Textile dyeing industries are the most highly water consuming sectors of the world. Almost 17-20% of today’s industrial pollution are caused by the chemicals used by the textile industries for coloring, bleaching and other treatments. More than 72 toxic chemicals can be mixed to the water bodies through textile dyeing. These chemicals just don’t pollute water, but also damage the whole ecosystem and can harm people’s lives and health.

Is there anything we can do about that?

A new technology has been developed to reduce water application and contamination in textile dyeing sector named “Air-Dye”. This system uses 95% less water than conventional dyeing system and ultimately saves 86% energy in the process. This technology is still developing. However only synthetic fiber like polyester can be dyed in this process.  Air dyeing technology can also be used in cotton fiber by applying some modification.

Mainly this technology is based on transfer printing theory. Dyes are first applied on a paper carrier. Then heat is applied to transfer the dye from paper to the fiber. After removing heat, the fiber gets cold and the bond is reunited, as a result of which dye particles get stuck inside of the polyester and dye it. As we know, thermoplastic behavior is only showed by the synthetic fibers. Natural fibers like cotton do not show this thermal property and that’s the reason air dye technology is not still available for cotton fiber.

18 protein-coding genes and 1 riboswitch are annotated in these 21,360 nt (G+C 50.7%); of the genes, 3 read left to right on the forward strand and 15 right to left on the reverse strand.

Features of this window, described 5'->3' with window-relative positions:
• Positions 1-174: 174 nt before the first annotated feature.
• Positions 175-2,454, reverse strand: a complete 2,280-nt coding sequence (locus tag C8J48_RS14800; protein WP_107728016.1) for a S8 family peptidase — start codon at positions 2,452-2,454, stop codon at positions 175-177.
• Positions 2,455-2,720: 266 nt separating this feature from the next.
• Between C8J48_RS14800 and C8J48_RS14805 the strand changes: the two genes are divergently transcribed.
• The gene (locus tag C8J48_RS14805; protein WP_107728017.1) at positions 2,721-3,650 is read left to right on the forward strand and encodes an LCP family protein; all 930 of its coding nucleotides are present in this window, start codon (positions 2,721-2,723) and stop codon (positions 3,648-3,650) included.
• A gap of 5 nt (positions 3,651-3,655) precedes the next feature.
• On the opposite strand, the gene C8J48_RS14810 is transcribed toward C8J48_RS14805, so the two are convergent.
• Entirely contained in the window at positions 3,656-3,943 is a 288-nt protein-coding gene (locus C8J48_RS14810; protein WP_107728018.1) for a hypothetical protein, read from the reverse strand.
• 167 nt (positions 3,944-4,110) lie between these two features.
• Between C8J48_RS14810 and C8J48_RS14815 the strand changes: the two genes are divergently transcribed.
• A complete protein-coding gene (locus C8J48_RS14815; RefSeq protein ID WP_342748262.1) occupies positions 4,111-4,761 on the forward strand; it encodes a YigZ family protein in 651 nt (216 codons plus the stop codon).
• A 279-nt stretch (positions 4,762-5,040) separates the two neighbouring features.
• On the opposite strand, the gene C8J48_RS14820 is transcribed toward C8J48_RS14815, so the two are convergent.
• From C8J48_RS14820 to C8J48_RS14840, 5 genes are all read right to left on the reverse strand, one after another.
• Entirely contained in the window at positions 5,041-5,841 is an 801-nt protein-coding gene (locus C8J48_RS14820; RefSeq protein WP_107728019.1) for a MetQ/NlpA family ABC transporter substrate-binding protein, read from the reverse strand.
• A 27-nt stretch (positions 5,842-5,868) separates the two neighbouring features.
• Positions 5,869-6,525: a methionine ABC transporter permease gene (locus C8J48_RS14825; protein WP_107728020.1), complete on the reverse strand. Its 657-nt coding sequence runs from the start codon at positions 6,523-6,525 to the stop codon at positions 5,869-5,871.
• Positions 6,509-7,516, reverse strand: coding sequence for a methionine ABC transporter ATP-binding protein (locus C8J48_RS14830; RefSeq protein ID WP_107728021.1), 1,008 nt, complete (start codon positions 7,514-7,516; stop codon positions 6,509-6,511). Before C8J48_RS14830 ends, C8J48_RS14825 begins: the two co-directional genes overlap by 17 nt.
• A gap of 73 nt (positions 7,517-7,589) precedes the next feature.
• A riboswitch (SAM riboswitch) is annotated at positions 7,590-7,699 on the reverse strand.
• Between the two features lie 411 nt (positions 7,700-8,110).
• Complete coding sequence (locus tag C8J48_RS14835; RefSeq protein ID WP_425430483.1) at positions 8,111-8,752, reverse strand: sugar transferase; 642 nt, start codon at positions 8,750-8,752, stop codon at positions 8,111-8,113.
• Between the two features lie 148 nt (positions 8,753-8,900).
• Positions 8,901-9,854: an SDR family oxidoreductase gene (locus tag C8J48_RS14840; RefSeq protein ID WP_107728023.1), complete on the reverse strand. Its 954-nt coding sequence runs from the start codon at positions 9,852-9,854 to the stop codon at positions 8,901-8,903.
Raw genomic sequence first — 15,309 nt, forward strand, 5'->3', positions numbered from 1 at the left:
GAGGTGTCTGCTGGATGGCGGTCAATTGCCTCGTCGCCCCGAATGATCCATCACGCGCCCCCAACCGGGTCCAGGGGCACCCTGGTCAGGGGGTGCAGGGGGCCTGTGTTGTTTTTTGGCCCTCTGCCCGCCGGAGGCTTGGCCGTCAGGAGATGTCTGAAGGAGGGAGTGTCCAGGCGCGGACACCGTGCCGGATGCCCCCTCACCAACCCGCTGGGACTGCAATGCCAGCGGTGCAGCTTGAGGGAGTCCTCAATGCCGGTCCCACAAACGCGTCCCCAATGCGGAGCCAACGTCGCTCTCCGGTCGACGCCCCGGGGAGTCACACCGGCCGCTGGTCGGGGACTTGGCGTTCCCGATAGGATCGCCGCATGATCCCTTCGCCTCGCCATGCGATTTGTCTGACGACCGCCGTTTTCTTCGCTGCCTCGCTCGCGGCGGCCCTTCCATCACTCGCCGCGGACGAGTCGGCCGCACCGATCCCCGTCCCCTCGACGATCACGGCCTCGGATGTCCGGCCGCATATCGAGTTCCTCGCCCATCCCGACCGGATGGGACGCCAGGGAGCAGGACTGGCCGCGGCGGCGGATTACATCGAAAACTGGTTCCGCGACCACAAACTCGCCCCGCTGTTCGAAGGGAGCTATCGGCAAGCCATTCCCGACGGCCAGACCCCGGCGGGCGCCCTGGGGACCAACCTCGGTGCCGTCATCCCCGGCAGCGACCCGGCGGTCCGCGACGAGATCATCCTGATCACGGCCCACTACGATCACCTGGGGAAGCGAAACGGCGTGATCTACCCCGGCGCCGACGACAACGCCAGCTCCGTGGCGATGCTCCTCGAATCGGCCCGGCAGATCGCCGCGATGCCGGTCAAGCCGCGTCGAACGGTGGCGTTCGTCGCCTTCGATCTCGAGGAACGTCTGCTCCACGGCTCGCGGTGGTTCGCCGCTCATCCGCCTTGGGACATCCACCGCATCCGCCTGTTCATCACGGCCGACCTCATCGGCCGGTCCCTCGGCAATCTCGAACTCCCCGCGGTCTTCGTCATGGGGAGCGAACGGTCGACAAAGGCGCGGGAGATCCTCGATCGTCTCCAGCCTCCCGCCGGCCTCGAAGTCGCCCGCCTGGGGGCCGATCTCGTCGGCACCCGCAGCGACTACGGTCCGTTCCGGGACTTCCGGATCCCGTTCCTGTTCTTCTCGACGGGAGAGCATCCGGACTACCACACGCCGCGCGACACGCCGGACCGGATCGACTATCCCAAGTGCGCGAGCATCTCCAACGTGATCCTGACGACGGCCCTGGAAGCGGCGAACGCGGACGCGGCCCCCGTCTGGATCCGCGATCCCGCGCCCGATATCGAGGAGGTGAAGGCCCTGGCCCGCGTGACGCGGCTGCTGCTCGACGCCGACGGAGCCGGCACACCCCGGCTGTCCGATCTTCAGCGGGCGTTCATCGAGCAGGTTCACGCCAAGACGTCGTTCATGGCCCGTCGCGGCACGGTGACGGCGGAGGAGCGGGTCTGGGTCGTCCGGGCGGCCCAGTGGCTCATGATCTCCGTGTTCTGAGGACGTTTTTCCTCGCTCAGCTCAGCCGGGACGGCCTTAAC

But what about cotton?

The main principle of air dyeing is to opening up the structure, pass the dye in gaseous form in the structure and then close the structure. So to make cotton dye-able in this process, we have to open up the structure of cotton, and then return it into its original state, which may cause a problem.

If we want to solve the problem, we have to know where to solve. By knowing the complete genome sequence we can bring change in the structure and produce modified version for our own purpose. It is possible to change structure by modifying the DNA – it can be possible to bring change in the molecular structure of cotton.

The main challenge in modifying cotton by applying genome sequencing is to maintain the fundamental properties of cotton fiber. Very cautious steps must be taken to maintain the certain quality that normal cotton fiber possess. Another challenge is the available technology. Modern technology required for tracking down DNA map is very costly and rare. So this process will require large fund and backup from proper division.


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